Background: Autoptic pulmonary findings have been described in severe COVID-19 patients, but evidence regarding the correlation between clinical picture and lung histopathologic patterns is still weak. Methods: This was a retrospective cohort observational study conducted at the referral center for infectious diseases in northern Italy. Full lung autoptic findings and clinical data of patients who died from COVID-19 were analyzed. Lung histopathologic patterns were scored according to the extent of tissue damage. To consider coexisting histopathologic patterns, hierarchical clustering of histopathologic findings was applied. Results: Whole pulmonary examination was available in 75 out of 92 full autopsies. Forty-eight hospitalized patients (64%), 44 from ICU and four from the medical ward, had complete clinical data. The histopathologic patterns had a time-dependent distribution with considerable overlap among patterns. Duration of positive-pressure ventilation (p < 0.0001), mean positive end-expiratory pressure (PEEP) (p = 0.007), worst serum albumin (p = 0.017), interleukin 6 (p = 0.047), and kidney SOFA (p = 0.001) differed among histopathologic clusters. The amount of PEEP for long-lasting ventilatory treatment was associated with the cluster showing the largest areas of early and late proliferative diffuse alveolar damage. No pharmacologic interventions or comorbidities affected the lung histopathology. Conclusions: Our study draws a comprehensive link between the clinical and pulmonary histopathologic findings in a large cohort of COVID-19 patients. These results highlight that the positive end-expiratory pressures and the duration of the ventilatory treatment correlate with lung histopathologic patterns, providing new clues to the knowledge of the pathophysiology of severe SARS-CoV-2 pneumonia.

Lung histopathologic clusters in severe COVID-19: a link between clinical picture and tissue damage / M.A. Wu, G. Lopez, M. Nebuloni, D. Ottolina, J. Montomoli, L. Carsana, T. Fossali, A. Castelli, R. Rech, C. Cogliati, E. Catena, R. Colombo. - In: CRITICAL CARE. - ISSN 1364-8535. - 25:1(2021 Dec 13), pp. 423.1-423.14. [10.1186/s13054-021-03846-5]

Lung histopathologic clusters in severe COVID-19: a link between clinical picture and tissue damage

M.A. Wu;G. Lopez;M. Nebuloni;C. Cogliati;E. Catena;
2021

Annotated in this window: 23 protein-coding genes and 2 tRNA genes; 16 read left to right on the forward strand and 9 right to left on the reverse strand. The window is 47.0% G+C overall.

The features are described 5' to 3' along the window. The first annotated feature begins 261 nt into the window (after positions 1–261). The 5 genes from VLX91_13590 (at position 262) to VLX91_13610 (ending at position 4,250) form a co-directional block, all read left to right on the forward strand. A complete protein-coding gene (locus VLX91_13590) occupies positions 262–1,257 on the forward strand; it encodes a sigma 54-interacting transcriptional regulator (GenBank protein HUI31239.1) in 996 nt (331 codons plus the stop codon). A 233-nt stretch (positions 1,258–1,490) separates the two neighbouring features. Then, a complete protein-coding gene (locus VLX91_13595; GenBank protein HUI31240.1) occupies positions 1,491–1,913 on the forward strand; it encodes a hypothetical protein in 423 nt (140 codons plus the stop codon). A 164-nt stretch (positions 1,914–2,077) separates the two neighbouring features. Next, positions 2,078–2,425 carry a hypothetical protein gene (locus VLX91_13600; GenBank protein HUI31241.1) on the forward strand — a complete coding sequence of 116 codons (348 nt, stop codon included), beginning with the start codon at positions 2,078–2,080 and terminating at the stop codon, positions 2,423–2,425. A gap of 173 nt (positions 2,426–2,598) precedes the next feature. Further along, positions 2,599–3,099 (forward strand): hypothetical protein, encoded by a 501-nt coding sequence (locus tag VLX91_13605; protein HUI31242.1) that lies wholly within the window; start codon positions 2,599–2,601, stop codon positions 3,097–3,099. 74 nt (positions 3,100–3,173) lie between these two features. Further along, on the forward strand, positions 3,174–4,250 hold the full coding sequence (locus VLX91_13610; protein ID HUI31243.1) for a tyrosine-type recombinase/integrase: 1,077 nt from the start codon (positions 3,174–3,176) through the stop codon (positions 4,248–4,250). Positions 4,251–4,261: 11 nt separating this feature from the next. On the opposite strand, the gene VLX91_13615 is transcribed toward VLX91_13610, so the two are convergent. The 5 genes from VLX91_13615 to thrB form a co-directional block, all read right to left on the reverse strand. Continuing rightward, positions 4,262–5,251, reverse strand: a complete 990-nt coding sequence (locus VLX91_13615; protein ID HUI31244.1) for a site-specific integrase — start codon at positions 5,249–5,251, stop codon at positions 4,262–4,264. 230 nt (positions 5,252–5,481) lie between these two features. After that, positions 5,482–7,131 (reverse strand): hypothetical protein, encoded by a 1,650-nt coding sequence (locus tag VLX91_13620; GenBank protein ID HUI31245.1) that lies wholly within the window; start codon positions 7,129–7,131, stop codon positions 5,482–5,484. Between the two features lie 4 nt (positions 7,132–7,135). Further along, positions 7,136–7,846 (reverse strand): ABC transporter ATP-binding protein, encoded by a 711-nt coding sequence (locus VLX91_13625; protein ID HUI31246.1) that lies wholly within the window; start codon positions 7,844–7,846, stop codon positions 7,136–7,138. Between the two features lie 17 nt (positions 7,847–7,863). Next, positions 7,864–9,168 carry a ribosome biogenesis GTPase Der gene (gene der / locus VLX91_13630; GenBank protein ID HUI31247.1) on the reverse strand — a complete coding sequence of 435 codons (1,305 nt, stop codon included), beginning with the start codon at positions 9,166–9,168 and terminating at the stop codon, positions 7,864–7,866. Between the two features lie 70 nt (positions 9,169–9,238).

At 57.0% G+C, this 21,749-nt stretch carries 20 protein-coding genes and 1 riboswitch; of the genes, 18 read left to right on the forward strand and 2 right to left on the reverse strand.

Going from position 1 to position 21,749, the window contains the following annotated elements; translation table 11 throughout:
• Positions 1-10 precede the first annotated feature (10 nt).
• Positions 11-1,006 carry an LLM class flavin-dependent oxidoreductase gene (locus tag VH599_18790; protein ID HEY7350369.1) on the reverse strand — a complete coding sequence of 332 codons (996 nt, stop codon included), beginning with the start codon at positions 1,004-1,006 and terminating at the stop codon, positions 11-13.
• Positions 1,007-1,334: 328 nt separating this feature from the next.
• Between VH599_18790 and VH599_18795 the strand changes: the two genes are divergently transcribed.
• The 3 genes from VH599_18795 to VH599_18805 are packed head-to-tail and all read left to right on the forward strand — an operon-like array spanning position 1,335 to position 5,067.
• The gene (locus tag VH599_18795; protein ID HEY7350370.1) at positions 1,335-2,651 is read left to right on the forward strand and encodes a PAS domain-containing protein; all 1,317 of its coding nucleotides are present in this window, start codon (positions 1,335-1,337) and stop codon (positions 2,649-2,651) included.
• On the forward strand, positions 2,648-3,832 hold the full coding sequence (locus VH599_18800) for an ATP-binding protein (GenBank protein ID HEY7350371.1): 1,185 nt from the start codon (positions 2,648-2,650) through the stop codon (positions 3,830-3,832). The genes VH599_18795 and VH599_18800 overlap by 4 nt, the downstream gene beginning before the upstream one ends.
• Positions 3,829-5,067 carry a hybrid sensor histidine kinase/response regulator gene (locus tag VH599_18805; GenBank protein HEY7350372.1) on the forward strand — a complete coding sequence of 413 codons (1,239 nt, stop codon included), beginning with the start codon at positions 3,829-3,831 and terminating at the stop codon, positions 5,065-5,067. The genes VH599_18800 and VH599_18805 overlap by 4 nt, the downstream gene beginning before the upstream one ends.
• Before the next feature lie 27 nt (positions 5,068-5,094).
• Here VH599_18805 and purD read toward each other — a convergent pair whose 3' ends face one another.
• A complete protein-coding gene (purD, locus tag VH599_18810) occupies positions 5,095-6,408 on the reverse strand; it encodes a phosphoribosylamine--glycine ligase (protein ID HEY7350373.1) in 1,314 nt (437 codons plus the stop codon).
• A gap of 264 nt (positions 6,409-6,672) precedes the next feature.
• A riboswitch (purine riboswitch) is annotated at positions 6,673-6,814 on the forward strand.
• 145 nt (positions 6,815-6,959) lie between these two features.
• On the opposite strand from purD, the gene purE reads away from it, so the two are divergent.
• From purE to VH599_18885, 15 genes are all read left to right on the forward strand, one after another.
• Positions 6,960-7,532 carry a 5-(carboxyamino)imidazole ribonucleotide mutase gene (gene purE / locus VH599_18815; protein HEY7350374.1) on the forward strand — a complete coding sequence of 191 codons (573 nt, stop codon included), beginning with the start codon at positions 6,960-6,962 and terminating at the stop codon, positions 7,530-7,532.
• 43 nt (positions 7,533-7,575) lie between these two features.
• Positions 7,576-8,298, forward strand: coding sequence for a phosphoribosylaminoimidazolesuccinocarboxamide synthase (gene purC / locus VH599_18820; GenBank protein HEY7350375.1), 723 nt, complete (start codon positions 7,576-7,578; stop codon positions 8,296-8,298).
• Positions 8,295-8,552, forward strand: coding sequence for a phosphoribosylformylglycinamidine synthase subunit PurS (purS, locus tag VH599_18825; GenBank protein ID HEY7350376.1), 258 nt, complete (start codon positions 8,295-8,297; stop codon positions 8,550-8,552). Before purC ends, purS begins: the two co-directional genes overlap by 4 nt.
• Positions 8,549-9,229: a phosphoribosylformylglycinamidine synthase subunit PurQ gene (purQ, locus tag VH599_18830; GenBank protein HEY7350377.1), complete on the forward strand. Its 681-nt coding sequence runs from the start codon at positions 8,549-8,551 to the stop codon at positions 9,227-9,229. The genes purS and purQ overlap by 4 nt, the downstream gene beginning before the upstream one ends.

Abstract

Background: Autoptic pulmonary findings have been described in severe COVID-19 patients, but evidence regarding the correlation between clinical picture and lung histopathologic patterns is still weak. Methods: This was a retrospective cohort observational study conducted at the referral center for infectious diseases in northern Italy. Full lung autoptic findings and clinical data of patients who died from COVID-19 were analyzed. Lung histopathologic patterns were scored according to the extent of tissue damage. To consider coexisting histopathologic patterns, hierarchical clustering of histopathologic findings was applied. Results: Whole pulmonary examination was available in 75 out of 92 full autopsies. Forty-eight hospitalized patients (64%), 44 from ICU and four from the medical ward, had complete clinical data. The histopathologic patterns had a time-dependent distribution with considerable overlap among patterns. Duration of positive-pressure ventilation (p < 0.0001), mean positive end-expiratory pressure (PEEP) (p = 0.007), worst serum albumin (p = 0.017), interleukin 6 (p = 0.047), and kidney SOFA (p = 0.001) differed among histopathologic clusters. The amount of PEEP for long-lasting ventilatory treatment was associated with the cluster showing the largest areas of early and late proliferative diffuse alveolar damage. No pharmacologic interventions or comorbidities affected the lung histopathology. Conclusions: Our study draws a comprehensive link between the clinical and pulmonary histopathologic findings in a large cohort of COVID-19 patients. These results highlight that the positive end-expiratory pressures and the duration of the ventilatory treatment correlate with lung histopathologic patterns, providing new clues to the knowledge of the pathophysiology of severe SARS-CoV-2 pneumonia.
COVID-19; Histology; Lung injury; Pneumonia; Positive-pressure ventilation; Autopsy; Humans; Patient Acuity; Retrospective Studies; COVID-19; Lung;
Settore MED/09 - Medicina Interna
13-dic-2021
Article (author)
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Utilizza questo identificativo per citare o creare un link a questo documento: https://hdl.handle.net/2434/909342
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